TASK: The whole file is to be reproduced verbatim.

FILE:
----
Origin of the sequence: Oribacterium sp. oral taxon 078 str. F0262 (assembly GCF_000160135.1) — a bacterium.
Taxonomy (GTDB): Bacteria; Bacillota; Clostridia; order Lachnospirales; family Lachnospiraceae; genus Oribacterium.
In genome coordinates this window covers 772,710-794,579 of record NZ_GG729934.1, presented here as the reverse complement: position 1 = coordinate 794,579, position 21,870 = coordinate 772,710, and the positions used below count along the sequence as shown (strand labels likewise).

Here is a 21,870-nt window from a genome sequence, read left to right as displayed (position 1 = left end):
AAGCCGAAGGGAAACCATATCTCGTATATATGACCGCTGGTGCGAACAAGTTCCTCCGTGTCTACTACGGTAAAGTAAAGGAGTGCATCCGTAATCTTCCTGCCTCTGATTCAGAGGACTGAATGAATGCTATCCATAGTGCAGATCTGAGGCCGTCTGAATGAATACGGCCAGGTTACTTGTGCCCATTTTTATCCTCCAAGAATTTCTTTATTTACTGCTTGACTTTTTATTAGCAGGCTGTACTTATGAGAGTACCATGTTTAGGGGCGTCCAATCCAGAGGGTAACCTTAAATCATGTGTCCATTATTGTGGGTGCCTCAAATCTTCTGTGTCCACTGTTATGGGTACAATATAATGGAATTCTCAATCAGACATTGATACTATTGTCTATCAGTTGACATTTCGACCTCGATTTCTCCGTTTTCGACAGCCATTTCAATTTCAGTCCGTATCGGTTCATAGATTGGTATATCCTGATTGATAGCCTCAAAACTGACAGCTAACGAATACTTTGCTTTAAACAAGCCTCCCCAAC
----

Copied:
Origin of the sequence: Oribacterium sp. oral taxon 078 str. F0262 (assembly GCF_000160135.1) — a bacterium.
Taxonomy (GTDB): Bacteria; Bacillota; Clostridia; order Lachnospirales; family Lachnospiraceae; genus Oribacterium.
In genome coordinates this window covers 772,710-794,579 of record NZ_GG729934.1, presented here as the reverse complement: position 1 = coordinate 794,579, position 21,870 = coordinate 772,710, and the positions used below count along the sequence as shown (strand labels likewise).

Here is a 21,870-nt window from a genome sequence, read left to right as displayed (position 1 = left end):
AAGCCGAAGGGAAACCATATCTCGTATATATGACCGCTGGTGCGAACAAGTTCCTCCGTGTCTACTACGGTAAAGTAAAGGAGTGCATCCGTAATCTTCCTGCCTCTGATTCAGAGGACTGAATGAATGCTATCCATAGTGCAGATCTGAGGCCGTCTGAATGAATACGGCCAGGTTACTTGTGCCCATTTTTATCCTCCAAGAATTTCTTTATTTACTGCTTGACTTTTTATTAGCAGGCTGTACTTATGAGAGTACCATGTTTAGGGGCGTCCAATCCAGAGGGTAACCTTAAATCATGTGTCCATTATTGTGGGTGCCTCAAATCTTCTGTGTCCACTGTTATGGGTACAATATAATGGAATTCTCAATCAGACATTGATACTATTGTCTATCAGTTGACATTTCGACCTCGATTTCTCCGTTTTCGACAGCCATTTCAATTTCAGTCCGTATCGGTTCATAGATTGGTATATCCTGATTGATAGCCTCAAAACTGACAGCTAACGAATACTTTGCTTTAAACAAGCCTCCCCAAC